Protecting yourself, Research, regulation, industry reports

Criminal Charges: Volume V

Jeremy Simon

I’d like to think these credit card crime story roundups do more than simply keep you entertained — assuming they do that. Hopefully, they also alert you to the scams crooks are using to victimize cardholders.

In this week’s edition of Criminal Charges, I put the spotlight on two types of credit card crime: One is a frequent (and easily preventable) form of straightforward card theft, while the other involves aluminum foil, ladders and gas station satellite dishes.

Bad idea: Leaving a credit card in your car
Criminals may often be dumb, but their victims aren’t always exactly geniuses, either.

Stealing credit cards from parked cars might not be the type of caper to inspire the next sequel to “Ocean’s 11.” Maybe that lack of complexity explains why a scan through nationwide news over the past week shows thieves have recently been busy stealing credit cards from automobiles in places like Austin, Texas; Houston; Akron, Ohio; Picayune, Miss.; Enid, Okla.; Naperville, Ill.; Tulsa, Okla.; Sahuarita, Ariz.; Polk County, Iowa; Pleasant Grove, Utah; Miami; Keller, Texas; East Rutherford, N.J.; and (just so Texans don’t feel underrepresented) Sherman, Texas.

After reading through all these stories, I’d like to offer readers two tips: No. 1 — always lock your car when you leave it unattended. And No. 2 — if, for some reason, you must leave a wallet and credit cards in your vehicle, at least keep them hidden, such as putting them in the glove box or trunk. Lesson over.

Aluminum foil + ladder = high-tech credit card scam?
Police in Ferndale, Mich., arrested a man who allegedly used aluminum foil and a ladder to try and stage a credit card scam.

Terrence Weathington of Detroit was “one of two men suspected of trying to climb onto the roof of a gas station to tamper with a credit card satellite dish using aluminum foil so they could ultimately steal gas,” says the Daily Tribune.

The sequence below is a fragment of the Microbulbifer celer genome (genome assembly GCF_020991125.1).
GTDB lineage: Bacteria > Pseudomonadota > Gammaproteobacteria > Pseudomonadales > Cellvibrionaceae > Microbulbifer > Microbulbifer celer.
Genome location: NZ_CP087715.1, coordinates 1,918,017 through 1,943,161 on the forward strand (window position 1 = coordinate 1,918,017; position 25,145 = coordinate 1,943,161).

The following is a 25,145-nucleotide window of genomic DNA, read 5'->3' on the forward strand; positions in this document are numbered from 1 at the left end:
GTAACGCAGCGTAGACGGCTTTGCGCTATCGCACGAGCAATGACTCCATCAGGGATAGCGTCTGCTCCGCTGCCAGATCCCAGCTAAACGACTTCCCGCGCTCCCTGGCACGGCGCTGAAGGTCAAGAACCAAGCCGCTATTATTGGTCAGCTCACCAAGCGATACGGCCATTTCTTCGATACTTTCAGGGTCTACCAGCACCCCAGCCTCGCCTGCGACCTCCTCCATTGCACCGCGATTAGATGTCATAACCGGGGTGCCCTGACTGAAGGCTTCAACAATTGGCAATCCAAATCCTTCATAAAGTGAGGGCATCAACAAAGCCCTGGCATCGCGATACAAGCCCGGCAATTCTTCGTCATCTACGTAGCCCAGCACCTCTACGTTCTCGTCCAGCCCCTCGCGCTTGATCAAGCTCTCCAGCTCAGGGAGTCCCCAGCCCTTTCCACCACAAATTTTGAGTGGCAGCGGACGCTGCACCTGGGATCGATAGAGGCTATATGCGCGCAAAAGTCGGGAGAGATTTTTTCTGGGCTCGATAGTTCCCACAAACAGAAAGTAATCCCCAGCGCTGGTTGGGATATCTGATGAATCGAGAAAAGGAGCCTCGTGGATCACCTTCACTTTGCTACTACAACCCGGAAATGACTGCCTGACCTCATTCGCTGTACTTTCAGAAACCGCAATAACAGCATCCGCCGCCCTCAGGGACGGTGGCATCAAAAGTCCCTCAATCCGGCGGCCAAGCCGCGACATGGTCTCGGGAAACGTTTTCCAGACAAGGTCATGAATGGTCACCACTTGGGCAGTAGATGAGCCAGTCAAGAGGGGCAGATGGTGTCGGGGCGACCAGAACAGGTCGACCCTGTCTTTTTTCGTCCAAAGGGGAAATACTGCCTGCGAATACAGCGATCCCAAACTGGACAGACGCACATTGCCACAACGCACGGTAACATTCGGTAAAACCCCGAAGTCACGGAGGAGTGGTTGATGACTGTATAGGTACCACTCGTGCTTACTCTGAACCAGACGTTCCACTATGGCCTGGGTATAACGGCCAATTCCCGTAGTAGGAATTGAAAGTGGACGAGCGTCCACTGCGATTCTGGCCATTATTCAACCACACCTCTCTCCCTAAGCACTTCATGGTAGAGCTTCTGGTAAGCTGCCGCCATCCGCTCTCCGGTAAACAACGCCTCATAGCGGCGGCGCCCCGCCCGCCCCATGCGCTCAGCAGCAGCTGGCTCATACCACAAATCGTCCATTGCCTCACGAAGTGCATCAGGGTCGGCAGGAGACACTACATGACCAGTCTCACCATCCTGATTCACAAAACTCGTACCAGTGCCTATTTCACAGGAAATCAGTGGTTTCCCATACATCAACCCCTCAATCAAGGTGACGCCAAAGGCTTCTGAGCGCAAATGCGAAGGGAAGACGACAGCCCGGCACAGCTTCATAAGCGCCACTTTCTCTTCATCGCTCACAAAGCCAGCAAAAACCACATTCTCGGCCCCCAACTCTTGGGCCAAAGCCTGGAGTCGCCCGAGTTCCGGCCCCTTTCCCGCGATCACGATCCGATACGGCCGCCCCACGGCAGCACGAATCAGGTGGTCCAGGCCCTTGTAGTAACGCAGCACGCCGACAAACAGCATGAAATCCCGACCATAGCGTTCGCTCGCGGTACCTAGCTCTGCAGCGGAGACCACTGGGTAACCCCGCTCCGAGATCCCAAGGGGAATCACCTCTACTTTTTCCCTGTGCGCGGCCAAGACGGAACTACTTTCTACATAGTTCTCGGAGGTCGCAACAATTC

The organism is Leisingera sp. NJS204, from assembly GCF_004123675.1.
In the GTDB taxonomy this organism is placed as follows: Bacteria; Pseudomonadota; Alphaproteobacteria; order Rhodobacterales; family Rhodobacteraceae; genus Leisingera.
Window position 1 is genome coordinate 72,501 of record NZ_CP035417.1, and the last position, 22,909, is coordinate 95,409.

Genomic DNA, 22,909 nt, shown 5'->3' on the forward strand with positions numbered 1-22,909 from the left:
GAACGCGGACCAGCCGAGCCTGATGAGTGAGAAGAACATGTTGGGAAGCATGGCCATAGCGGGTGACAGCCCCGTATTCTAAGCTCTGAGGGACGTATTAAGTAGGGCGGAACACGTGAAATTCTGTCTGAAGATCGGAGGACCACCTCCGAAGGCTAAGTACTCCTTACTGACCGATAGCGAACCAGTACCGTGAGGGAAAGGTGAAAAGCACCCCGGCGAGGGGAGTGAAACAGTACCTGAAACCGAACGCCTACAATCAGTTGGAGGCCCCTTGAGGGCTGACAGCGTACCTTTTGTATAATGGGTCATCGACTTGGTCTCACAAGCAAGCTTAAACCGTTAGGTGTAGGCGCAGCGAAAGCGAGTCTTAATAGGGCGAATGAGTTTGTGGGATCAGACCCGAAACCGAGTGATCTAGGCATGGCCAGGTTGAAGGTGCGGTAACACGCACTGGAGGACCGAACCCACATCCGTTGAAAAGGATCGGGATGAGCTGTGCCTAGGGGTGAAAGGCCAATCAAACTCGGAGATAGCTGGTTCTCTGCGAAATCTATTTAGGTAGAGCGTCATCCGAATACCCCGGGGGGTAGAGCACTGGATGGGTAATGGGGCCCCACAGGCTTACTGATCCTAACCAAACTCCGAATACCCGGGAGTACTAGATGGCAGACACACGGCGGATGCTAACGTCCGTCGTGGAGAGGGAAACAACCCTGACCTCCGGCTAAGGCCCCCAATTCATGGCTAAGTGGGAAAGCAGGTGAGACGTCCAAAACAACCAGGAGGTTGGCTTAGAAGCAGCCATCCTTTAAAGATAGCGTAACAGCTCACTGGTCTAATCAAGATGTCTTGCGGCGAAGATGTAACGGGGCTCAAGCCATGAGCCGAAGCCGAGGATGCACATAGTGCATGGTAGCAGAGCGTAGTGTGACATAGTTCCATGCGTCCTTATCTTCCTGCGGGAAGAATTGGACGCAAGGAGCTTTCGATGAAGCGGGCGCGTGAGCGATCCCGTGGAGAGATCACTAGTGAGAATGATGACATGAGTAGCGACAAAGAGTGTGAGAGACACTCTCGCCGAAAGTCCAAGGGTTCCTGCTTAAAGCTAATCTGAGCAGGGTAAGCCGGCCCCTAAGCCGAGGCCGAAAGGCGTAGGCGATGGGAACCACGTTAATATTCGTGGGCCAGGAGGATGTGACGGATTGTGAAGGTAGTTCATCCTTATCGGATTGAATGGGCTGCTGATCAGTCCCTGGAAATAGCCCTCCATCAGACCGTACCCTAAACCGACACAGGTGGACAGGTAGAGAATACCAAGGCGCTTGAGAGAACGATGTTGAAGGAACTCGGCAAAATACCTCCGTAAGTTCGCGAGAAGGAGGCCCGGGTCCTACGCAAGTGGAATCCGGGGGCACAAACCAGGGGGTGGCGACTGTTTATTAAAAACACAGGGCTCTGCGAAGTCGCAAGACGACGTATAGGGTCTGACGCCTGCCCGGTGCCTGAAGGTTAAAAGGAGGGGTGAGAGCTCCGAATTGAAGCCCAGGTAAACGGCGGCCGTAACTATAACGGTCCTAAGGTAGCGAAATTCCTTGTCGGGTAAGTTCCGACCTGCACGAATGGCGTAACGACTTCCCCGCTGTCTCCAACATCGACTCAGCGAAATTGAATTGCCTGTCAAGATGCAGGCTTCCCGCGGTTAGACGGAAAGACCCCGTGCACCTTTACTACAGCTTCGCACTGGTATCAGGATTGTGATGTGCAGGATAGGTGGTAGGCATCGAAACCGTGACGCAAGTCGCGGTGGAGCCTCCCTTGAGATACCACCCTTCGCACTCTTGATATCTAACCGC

Weathington and his buddy were foiled when the gas station’s female clerk went outside to investigate. The suspect on the ladder jumped off and ran, while the other man continued to hold the ladder. Police showed up shortly thereafter and grabbed the “flummoxed” remaining suspect. “Police said they found evidence the men were interrupted before they could complete a credit card satellite scam,” including a full roll of aluminum foil and an empty roll in one of their cars, the Daily Tribune reports.

“Similar scams have occurred across the nation since early last year. Thieves use aluminum foil to interrupt the credit card data link on the satellite dish and use stolen or canceled credit cards at the pump,” the paper says. “The gas station doesn’t find out thieves have used bad credit cards for the gas until the data link is reestablished and the culprits are gone.”

While the necessary items are pretty basic, this scheme is rocket science compared to snatching unattended credit cars out of vehicles.

See related: Criminal Charges: Volume I, Criminal Charges: Volume II, Criminal Charges: Volume III, Criminal Charges: Volume IV


Just as misuse of plastic can get you into trouble, wise use of a credit card can also set you free. My blog “ABC News producer uses corporate credit card to escape Denver jail” was featured in the Labor Day-themed edition of the Carnival of Personal Finance hosted by One Caveman’s Financial Journey.

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